Assuming that our conservation efforts will cut our energy needs in half, we will have to find ways to produce and/or purchase roughly 250,000 MWh/yr of electricity and 250,000 MWh/yr of heat in a carbon-neutral manner. Campus has made good progr
You are here
Carbon-Neutral Energy for Campus (Ongoing)
The iCAP 2020, objective 2.3 is: "Use clean energy sources for 15% of total campus energy demand by FY30." Clean energy sources can include but are not limited to: solar, wind, geothermal, biofuels, biomass, renewable natural gas, and nuclear.
A key concept in the transition to clean energy is the difference between electricity and total energy. In FY19, electricity accounted for just 38% of total campus energy consumption; the district heating and cooling systems and certain buildings with direct natural gas connections accounted for the other 62%. For that reason, the iCAP Working Group agreed that we should add an objective in the iCAP 2020 that focuses on increasing the use of clean thermal energy, in addition to continuing our focus on clean power.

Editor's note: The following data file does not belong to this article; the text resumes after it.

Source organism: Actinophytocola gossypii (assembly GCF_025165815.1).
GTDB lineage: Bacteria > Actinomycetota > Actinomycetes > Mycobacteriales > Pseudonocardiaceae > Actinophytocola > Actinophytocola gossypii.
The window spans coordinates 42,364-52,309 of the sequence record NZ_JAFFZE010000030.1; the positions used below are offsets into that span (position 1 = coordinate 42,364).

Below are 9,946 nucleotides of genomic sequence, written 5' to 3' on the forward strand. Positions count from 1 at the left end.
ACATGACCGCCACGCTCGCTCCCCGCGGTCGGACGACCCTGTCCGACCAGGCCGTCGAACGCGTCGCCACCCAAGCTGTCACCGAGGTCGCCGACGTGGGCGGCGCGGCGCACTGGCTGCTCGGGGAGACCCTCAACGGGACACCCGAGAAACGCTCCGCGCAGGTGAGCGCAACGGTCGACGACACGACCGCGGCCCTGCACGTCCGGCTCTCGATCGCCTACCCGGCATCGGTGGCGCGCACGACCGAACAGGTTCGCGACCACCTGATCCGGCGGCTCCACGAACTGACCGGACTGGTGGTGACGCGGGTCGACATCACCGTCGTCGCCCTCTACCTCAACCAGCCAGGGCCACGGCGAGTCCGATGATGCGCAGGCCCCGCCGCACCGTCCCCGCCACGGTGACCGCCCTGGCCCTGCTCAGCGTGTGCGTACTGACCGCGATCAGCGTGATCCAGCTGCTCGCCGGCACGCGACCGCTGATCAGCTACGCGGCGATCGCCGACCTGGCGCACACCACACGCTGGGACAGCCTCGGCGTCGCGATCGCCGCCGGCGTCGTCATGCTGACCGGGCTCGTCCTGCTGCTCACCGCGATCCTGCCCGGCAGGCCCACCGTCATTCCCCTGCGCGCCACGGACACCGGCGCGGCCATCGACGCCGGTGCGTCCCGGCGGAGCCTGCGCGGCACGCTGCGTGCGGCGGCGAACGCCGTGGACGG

For decades, students, faculty, and staff have worked to incorporate clean energy solutions for campus operations.
- The Student Sustainability Committee (SSC) was originally formed in 2005, well before the first iCAP in 2010, to manage the student fees collected in support of on-campus wind.
- In 2009, our first LEED Certified building on campus, the Business Instructional Facility, included rooftop solar, and became the first medium-scale solar on campus. Since then, the Solar Energy on Campus has continued to thrive and expand.
- In 2014, the first-ever SWATeam recommendation (EGen001) was about entering into an off-campus Wind Power Purchase Agreement (PPA).
- Clean thermal energy on campus includes a 198kW biomass boiler at the Energy Farm, solar thermal water heating at the Activities Rec Center, and several geothermal installations.